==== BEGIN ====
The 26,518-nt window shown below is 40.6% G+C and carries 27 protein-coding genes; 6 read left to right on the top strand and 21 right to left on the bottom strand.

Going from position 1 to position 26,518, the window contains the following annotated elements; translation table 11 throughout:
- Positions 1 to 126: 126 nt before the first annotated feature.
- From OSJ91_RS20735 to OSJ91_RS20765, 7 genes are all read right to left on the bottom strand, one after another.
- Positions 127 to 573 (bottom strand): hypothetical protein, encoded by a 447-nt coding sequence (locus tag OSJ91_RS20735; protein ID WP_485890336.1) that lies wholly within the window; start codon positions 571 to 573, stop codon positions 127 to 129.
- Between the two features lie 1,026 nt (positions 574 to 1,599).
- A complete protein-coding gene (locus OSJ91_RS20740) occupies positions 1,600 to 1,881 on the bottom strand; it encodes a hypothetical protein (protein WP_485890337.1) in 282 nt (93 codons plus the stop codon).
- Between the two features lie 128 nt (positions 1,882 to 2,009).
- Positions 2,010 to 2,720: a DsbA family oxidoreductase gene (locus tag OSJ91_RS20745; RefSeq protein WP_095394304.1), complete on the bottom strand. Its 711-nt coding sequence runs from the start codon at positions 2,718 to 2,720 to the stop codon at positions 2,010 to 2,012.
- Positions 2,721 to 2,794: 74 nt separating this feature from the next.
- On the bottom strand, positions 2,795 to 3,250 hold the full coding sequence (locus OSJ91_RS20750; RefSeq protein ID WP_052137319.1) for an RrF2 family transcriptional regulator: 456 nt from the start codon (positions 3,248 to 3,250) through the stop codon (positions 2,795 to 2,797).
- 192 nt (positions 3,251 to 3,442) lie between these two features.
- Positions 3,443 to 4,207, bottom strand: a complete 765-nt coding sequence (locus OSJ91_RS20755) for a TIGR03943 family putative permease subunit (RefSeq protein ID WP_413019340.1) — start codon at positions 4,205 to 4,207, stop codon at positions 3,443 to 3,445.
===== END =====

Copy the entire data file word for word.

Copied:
The 26,518-nt window shown below is 40.6% G+C and carries 27 protein-coding genes; 6 read left to right on the top strand and 21 right to left on the bottom strand.

Going from position 1 to position 26,518, the window contains the following annotated elements; translation table 11 throughout:
- Positions 1 to 126: 126 nt before the first annotated feature.
- From OSJ91_RS20735 to OSJ91_RS20765, 7 genes are all read right to left on the bottom strand, one after another.
- Positions 127 to 573 (bottom strand): hypothetical protein, encoded by a 447-nt coding sequence (locus tag OSJ91_RS20735; protein ID WP_485890336.1) that lies wholly within the window; start codon positions 571 to 573, stop codon positions 127 to 129.
- Between the two features lie 1,026 nt (positions 574 to 1,599).
- A complete protein-coding gene (locus OSJ91_RS20740) occupies positions 1,600 to 1,881 on the bottom strand; it encodes a hypothetical protein (protein WP_485890337.1) in 282 nt (93 codons plus the stop codon).
- Between the two features lie 128 nt (positions 1,882 to 2,009).
- Positions 2,010 to 2,720: a DsbA family oxidoreductase gene (locus tag OSJ91_RS20745; RefSeq protein WP_095394304.1), complete on the bottom strand. Its 711-nt coding sequence runs from the start codon at positions 2,718 to 2,720 to the stop codon at positions 2,010 to 2,012.
- Positions 2,721 to 2,794: 74 nt separating this feature from the next.
- On the bottom strand, positions 2,795 to 3,250 hold the full coding sequence (locus OSJ91_RS20750; RefSeq protein ID WP_052137319.1) for an RrF2 family transcriptional regulator: 456 nt from the start codon (positions 3,248 to 3,250) through the stop codon (positions 2,795 to 2,797).
- 192 nt (positions 3,251 to 3,442) lie between these two features.
- Positions 3,443 to 4,207, bottom strand: a complete 765-nt coding sequence (locus OSJ91_RS20755) for a TIGR03943 family putative permease subunit (RefSeq protein ID WP_413019340.1) — start codon at positions 4,205 to 4,207, stop codon at positions 3,443 to 3,445.